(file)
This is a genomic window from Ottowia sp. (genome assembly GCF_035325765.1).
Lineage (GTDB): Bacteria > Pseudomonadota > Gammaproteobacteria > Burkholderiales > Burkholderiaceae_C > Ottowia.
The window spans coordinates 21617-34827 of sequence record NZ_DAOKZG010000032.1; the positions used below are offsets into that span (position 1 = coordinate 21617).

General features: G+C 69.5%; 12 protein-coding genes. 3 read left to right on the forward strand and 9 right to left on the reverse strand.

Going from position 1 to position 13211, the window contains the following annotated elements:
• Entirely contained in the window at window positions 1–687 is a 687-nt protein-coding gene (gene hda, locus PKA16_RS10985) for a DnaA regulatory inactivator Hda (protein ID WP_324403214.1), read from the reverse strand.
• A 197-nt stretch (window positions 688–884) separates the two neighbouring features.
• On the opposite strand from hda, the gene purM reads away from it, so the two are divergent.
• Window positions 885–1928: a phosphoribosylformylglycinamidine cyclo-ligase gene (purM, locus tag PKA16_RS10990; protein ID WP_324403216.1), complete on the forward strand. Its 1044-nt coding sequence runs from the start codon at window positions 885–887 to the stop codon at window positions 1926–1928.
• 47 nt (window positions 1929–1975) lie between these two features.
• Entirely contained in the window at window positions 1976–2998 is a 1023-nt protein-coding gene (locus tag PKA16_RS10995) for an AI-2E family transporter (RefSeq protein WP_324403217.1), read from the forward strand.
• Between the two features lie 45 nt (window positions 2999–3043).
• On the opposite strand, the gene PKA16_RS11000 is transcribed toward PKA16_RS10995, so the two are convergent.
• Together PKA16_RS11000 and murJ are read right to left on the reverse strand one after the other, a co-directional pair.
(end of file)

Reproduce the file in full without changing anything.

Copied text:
This is a genomic window from Ottowia sp. (genome assembly GCF_035325765.1).
Lineage (GTDB): Bacteria > Pseudomonadota > Gammaproteobacteria > Burkholderiales > Burkholderiaceae_C > Ottowia.
The window spans coordinates 21617-34827 of sequence record NZ_DAOKZG010000032.1; the positions used below are offsets into that span (position 1 = coordinate 21617).

General features: G+C 69.5%; 12 protein-coding genes. 3 read left to right on the forward strand and 9 right to left on the reverse strand.

Going from position 1 to position 13211, the window contains the following annotated elements:
• Entirely contained in the window at window positions 1–687 is a 687-nt protein-coding gene (gene hda, locus PKA16_RS10985) for a DnaA regulatory inactivator Hda (protein ID WP_324403214.1), read from the reverse strand.
• A 197-nt stretch (window positions 688–884) separates the two neighbouring features.
• On the opposite strand from hda, the gene purM reads away from it, so the two are divergent.
• Window positions 885–1928: a phosphoribosylformylglycinamidine cyclo-ligase gene (purM, locus tag PKA16_RS10990; protein ID WP_324403216.1), complete on the forward strand. Its 1044-nt coding sequence runs from the start codon at window positions 885–887 to the stop codon at window positions 1926–1928.
• 47 nt (window positions 1929–1975) lie between these two features.
• Entirely contained in the window at window positions 1976–2998 is a 1023-nt protein-coding gene (locus tag PKA16_RS10995) for an AI-2E family transporter (RefSeq protein WP_324403217.1), read from the forward strand.
• Between the two features lie 45 nt (window positions 2999–3043).
• On the opposite strand, the gene PKA16_RS11000 is transcribed toward PKA16_RS10995, so the two are convergent.
• Together PKA16_RS11000 and murJ are read right to left on the reverse strand one after the other, a co-directional pair.